Land, Richard. The Divided States of America?: What Liberals AND Conservatives are missing in the God-and-country shouting match! Nashville: Thomas Nelson, 2007.
Richard Land is the president of the Ethics & Religious Liberty Commission of the Southern Baptist Convention. He holds an A.B. from Princeton and a D.Phil. from Oxford. In The Divided States of America? Land, a conservative Christian, attempts to correct far left and far right political ideologies in their views of God and country. The book will give readers much to consider regardless of their political leanings.
Considering the relationship between God and country in America brings forth many opinions. Whether framed as “God and country” or “separation of church and state,” it can be a difficult topic to agree upon. In this debate, Richard Land sets out to bring the extreme right and the extreme left, each of whom is only happy if their particular views are the standard bearer, to a place of common ground where both parties can live peacefully amongst the disagreements.
Finding common ground can be difficult, especially, when one side dismisses the other as if they are not allowed to form positions based on their own worldview. This is what some on the far left have done to the religious right. Land examines this view in light of the historical records.
For example, he notes that religion has played a key role in abolishing slavery and establishing civil rights. Land also quotes several U.S. presidents in their use of God and the Bible in various speeches, establishing the importance that religion has played in the history of America. Land also examines the religious left who, while disagreeing with the right, have theologically informed politics. Examples of the religious left are seen when Land shares some of his past dialogues with them. The dialogues show the religious left dismissing biblical perspectives that support the right, only to invoke a different biblical perspective for their side.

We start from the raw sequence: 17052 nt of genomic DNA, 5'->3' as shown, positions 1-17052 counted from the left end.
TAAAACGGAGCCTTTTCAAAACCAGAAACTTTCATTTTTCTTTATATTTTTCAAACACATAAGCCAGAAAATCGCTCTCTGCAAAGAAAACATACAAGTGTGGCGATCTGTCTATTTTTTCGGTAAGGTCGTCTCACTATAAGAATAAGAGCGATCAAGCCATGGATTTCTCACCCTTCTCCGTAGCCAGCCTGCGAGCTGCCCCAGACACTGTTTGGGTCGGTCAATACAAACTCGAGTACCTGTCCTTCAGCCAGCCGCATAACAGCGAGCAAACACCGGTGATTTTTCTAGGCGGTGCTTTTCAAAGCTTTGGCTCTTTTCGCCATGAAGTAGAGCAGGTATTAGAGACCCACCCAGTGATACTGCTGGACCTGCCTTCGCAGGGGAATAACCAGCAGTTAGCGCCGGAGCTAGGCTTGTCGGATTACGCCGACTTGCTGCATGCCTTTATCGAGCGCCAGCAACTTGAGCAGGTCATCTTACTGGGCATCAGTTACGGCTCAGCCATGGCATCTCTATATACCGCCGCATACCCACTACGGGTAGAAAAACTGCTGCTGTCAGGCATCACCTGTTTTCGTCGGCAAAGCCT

Land reports that his fellow conservatives can go too far in their religiously informed political views. He addresses the Christians in America who seem to view this country as God’s chosen nation in the same vein Israel was His chosen. ‘God is on America’s side’ is essentially their position. Land reacts to this view of America explaining that while God has blessed America and many of its founding principles were Judeo-Christian, this not a Christian Nation. Using Nazi Germany as an example, he also points out the danger of claiming God to be on one’s own side instead of objectively seeking to be on God’s side.
Land is not asking the right to abandon God in their worldview. He explains that while this nation has had many blessings, God has not made a personal covenant with the United States. Instead, he explains that each Christian is to be a sacrificing and serving member of society. Land’s position is that God has blessed America in spite of its shortcomings, yet Americans should still heed God’s blessings by being responsible citizens.
A favorable aspect of the book is the fairness in which Land lays out the issues. Many times authors take a hard-line approach when dealing with those with whom they differ. Land does not take this approach as he attempts to reign in those on the left and on the right. He winsomely offers a reasonable common ground built on freedoms and liberties.
I would recommend this book with a side note. The practical and historical persuasions in this book are well documented. However, those who desire to flesh out such God and country issues more in the realm of theology may be slightly disappointed. For example, while agreeing that America is not a Christian nation and arguing against it having covenant status with God, Land does support an American obligation to aid modern day Israel because they are God’s chosen people. This seems to run contrary to the common ground position of the book. Yet, it is still understandable that America should share its God given blessings with others. Richard Land is to be commended for his considerate approach to a topic where much division lies.